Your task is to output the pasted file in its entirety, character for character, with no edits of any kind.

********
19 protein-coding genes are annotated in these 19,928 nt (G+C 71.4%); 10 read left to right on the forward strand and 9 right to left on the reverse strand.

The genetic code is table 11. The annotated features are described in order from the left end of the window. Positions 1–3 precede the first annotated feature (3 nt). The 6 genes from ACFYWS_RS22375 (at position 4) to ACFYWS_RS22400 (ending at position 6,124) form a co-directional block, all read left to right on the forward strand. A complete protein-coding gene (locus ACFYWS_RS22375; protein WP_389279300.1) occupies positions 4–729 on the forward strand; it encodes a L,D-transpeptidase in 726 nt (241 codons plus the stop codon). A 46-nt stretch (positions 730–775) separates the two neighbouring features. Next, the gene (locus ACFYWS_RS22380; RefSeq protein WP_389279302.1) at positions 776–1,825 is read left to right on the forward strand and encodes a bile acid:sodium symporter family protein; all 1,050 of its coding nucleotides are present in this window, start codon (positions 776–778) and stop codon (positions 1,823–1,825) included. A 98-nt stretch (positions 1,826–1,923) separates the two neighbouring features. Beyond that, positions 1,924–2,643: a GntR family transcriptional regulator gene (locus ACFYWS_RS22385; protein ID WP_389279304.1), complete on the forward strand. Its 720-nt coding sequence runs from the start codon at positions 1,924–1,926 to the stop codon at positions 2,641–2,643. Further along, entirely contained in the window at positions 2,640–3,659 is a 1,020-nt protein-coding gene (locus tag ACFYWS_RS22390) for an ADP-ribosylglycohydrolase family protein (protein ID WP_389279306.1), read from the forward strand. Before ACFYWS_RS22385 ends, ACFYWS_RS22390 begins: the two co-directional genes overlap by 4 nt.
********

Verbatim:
19 protein-coding genes are annotated in these 19,928 nt (G+C 71.4%); 10 read left to right on the forward strand and 9 right to left on the reverse strand.

The genetic code is table 11. The annotated features are described in order from the left end of the window. Positions 1–3 precede the first annotated feature (3 nt). The 6 genes from ACFYWS_RS22375 (at position 4) to ACFYWS_RS22400 (ending at position 6,124) form a co-directional block, all read left to right on the forward strand. A complete protein-coding gene (locus ACFYWS_RS22375; protein WP_389279300.1) occupies positions 4–729 on the forward strand; it encodes a L,D-transpeptidase in 726 nt (241 codons plus the stop codon). A 46-nt stretch (positions 730–775) separates the two neighbouring features. Next, the gene (locus ACFYWS_RS22380; RefSeq protein WP_389279302.1) at positions 776–1,825 is read left to right on the forward strand and encodes a bile acid:sodium symporter family protein; all 1,050 of its coding nucleotides are present in this window, start codon (positions 776–778) and stop codon (positions 1,823–1,825) included. A 98-nt stretch (positions 1,826–1,923) separates the two neighbouring features. Beyond that, positions 1,924–2,643: a GntR family transcriptional regulator gene (locus ACFYWS_RS22385; protein ID WP_389279304.1), complete on the forward strand. Its 720-nt coding sequence runs from the start codon at positions 1,924–1,926 to the stop codon at positions 2,641–2,643. Further along, entirely contained in the window at positions 2,640–3,659 is a 1,020-nt protein-coding gene (locus tag ACFYWS_RS22390) for an ADP-ribosylglycohydrolase family protein (protein ID WP_389279306.1), read from the forward strand. Before ACFYWS_RS22385 ends, ACFYWS_RS22390 begins: the two co-directional genes overlap by 4 nt.